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Saving New Objects

In order to determine if an object needs to be stored as new or the existing one should be updated, Backendless checks if the object in the API call has the objectId value. This principle is used in the save and update API as well as in the Deep Save API. Below are some of the examples demonstrating various scenarios:


When using the Deep Save API to save new objects, make sure the tables are defined in the database. If the table does not have a column defined for a non-relational property in your object, the API will return an error.

Parent/Child Objects with one-to-one Relation

The sample below stores parent (Product) and child (Manufacturer) objects in the corresponding tables and creates a relationship between the objects in the database:

Once the code runs, the following two objects are stored in the Manufacturer and Product tables:

Object in the Manufacturer table:


Object in the Product table:


Parent/Child Objects with one-to-many Relation

In the example below the parent object (Order) contains two relations: one is a one-to-one relation to a Customer object and the other  is a collection (а one-to-many relation) of child objects (OrderItem). The Deep Save API stores the parent object, the children and establishes a relationship in the database between the parent and its children:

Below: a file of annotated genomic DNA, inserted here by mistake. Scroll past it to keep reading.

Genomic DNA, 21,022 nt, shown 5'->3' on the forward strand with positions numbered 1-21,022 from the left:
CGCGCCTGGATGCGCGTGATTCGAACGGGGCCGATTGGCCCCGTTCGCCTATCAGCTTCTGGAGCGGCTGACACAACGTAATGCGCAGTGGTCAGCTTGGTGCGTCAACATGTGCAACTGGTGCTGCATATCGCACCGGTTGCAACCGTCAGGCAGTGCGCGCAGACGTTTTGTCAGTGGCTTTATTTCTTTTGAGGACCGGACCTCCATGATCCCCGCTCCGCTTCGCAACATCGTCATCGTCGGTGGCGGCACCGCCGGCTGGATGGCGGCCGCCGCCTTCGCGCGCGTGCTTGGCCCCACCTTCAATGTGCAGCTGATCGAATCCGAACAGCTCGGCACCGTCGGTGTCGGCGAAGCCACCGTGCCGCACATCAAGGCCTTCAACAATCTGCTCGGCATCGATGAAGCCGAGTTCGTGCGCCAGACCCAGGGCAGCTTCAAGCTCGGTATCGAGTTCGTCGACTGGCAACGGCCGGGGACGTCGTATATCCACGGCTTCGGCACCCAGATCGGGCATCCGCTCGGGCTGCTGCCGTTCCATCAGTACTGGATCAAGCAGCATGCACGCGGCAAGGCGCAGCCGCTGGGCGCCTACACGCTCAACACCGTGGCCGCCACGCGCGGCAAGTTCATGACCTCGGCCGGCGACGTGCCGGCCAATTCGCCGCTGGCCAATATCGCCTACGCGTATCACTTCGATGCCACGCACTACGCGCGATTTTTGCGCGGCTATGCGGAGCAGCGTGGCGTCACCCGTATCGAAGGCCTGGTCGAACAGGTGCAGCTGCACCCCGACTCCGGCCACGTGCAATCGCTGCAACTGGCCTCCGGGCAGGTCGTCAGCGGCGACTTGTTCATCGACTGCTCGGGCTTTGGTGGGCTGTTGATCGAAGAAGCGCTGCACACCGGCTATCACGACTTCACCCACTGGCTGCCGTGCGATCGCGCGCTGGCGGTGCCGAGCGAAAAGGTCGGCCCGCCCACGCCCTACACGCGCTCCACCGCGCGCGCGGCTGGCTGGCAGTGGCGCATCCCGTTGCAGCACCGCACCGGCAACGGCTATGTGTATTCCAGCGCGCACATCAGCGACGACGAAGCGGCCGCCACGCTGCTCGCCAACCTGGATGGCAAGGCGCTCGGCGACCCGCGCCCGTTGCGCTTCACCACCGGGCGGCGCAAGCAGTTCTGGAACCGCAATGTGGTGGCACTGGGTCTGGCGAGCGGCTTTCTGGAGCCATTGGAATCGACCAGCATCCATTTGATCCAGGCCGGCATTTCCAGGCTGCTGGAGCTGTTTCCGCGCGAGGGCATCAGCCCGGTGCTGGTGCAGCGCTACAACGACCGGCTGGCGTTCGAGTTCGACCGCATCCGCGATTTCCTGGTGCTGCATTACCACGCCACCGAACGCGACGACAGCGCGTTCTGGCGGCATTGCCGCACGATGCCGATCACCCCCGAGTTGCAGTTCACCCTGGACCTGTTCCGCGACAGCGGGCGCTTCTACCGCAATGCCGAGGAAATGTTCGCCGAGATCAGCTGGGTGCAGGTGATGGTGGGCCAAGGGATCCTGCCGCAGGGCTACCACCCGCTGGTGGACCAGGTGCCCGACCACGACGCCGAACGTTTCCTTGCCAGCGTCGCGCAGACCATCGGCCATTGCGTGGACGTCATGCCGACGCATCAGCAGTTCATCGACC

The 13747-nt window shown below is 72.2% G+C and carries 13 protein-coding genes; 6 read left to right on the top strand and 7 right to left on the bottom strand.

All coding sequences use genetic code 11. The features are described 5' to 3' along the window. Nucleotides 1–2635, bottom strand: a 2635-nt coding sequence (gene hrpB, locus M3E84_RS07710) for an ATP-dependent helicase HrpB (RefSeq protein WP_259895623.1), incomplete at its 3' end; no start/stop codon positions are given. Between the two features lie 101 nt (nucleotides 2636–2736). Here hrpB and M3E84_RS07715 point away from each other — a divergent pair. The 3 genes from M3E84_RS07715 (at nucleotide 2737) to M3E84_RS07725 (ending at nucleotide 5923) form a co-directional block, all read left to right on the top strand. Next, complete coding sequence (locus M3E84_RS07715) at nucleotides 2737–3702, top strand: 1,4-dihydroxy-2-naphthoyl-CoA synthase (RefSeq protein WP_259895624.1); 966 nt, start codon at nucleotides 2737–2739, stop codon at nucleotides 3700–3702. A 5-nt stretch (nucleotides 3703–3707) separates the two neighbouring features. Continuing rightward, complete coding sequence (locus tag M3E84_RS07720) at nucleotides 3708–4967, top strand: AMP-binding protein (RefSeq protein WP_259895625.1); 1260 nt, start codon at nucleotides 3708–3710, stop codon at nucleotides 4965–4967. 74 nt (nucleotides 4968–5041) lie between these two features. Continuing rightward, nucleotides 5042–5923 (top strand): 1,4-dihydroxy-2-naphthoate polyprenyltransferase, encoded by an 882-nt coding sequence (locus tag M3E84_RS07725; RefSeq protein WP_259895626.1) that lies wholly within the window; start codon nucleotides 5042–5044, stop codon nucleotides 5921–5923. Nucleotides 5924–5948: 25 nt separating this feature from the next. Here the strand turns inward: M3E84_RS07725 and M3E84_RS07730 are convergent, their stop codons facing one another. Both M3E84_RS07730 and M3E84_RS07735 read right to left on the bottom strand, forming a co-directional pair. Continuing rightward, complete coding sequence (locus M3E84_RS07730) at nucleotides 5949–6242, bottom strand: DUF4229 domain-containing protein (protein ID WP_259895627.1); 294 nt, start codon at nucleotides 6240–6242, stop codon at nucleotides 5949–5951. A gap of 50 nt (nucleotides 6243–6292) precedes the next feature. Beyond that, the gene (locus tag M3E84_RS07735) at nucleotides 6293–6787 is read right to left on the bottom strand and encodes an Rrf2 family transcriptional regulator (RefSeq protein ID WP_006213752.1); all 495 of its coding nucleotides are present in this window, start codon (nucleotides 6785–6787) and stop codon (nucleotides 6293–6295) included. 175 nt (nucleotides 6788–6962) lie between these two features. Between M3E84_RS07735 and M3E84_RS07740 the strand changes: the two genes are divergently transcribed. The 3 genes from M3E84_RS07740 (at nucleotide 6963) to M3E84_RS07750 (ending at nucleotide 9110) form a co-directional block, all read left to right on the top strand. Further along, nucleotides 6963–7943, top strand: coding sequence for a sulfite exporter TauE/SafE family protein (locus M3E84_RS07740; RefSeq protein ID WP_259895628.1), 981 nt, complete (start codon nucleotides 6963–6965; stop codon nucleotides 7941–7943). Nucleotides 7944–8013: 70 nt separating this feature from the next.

When the Deep Save operation completes, the database will have the following objects:

Order object/table:


Customer object/table:


OrderItem objects/table:


Codeless Reference



Argument                Description
table name Name of the data table where a new record must be saved or updated.
object An object to save or update in the database. Object properties must match the names of the table columns.
return result Optional parameter. When this box is checked, the operation returns the saved or updated object with the objectId property.

The Deep Save API allows saving new objects or updating existing ones in the specified data table. You can easily save or update objects that have relations, this includes: parent objects and child objects.

Returns the saved object with the objectId property assigned by Backendless. This object has the other nested objects containing the related data.

Consider the structure of the data table called Customers. The "orders" column is configured to have one-to-many relations with objects stored in the Orders data table:


The Orders data table contains the "items" column where the order details are stored in the JSON format.


The example below saves a new object to the Customers data table. This object has two nested objects containing the related data that will be saved to the Orders data table, since initially the one-to-many relation was set in the Customers data table.


After the Codeless logic runs, the new object gets saved to the Customers data table. As you can see, now the "orders" column is active and has relations to two other objects stored in the Orders data table.


Two other objects stored in the Orders data table contain order information in the "items" column:


The result of this operation will look as shown below after the Codeless logic runs: